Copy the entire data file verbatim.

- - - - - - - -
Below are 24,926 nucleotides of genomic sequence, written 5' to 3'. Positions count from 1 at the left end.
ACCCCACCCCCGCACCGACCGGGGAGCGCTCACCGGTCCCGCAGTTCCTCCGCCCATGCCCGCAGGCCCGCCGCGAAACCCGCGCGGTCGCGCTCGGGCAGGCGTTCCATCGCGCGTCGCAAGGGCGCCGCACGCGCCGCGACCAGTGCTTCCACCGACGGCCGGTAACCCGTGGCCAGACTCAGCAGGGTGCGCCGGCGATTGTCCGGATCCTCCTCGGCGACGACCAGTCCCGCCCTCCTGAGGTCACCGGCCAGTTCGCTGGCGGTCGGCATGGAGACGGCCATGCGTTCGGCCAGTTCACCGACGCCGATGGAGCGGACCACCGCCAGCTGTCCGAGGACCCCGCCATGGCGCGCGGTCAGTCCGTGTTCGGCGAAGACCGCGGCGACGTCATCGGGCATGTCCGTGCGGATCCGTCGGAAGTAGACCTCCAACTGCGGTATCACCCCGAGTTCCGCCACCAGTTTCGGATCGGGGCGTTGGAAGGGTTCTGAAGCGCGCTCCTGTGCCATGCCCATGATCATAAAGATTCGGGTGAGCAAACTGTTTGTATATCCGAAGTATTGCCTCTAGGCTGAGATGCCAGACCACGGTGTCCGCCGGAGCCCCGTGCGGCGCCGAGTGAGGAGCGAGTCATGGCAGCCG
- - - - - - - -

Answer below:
Below are 24,926 nucleotides of genomic sequence, written 5' to 3'. Positions count from 1 at the left end.
ACCCCACCCCCGCACCGACCGGGGAGCGCTCACCGGTCCCGCAGTTCCTCCGCCCATGCCCGCAGGCCCGCCGCGAAACCCGCGCGGTCGCGCTCGGGCAGGCGTTCCATCGCGCGTCGCAAGGGCGCCGCACGCGCCGCGACCAGTGCTTCCACCGACGGCCGGTAACCCGTGGCCAGACTCAGCAGGGTGCGCCGGCGATTGTCCGGATCCTCCTCGGCGACGACCAGTCCCGCCCTCCTGAGGTCACCGGCCAGTTCGCTGGCGGTCGGCATGGAGACGGCCATGCGTTCGGCCAGTTCACCGACGCCGATGGAGCGGACCACCGCCAGCTGTCCGAGGACCCCGCCATGGCGCGCGGTCAGTCCGTGTTCGGCGAAGACCGCGGCGACGTCATCGGGCATGTCCGTGCGGATCCGTCGGAAGTAGACCTCCAACTGCGGTATCACCCCGAGTTCCGCCACCAGTTTCGGATCGGGGCGTTGGAAGGGTTCTGAAGCGCGCTCCTGTGCCATGCCCATGATCATAAAGATTCGGGTGAGCAAACTGTTTGTATATCCGAAGTATTGCCTCTAGGCTGAGATGCCAGACCACGGTGTCCGCCGGAGCCCCGTGCGGCGCCGAGTGAGGAGCGAGTCATGGCAGCCG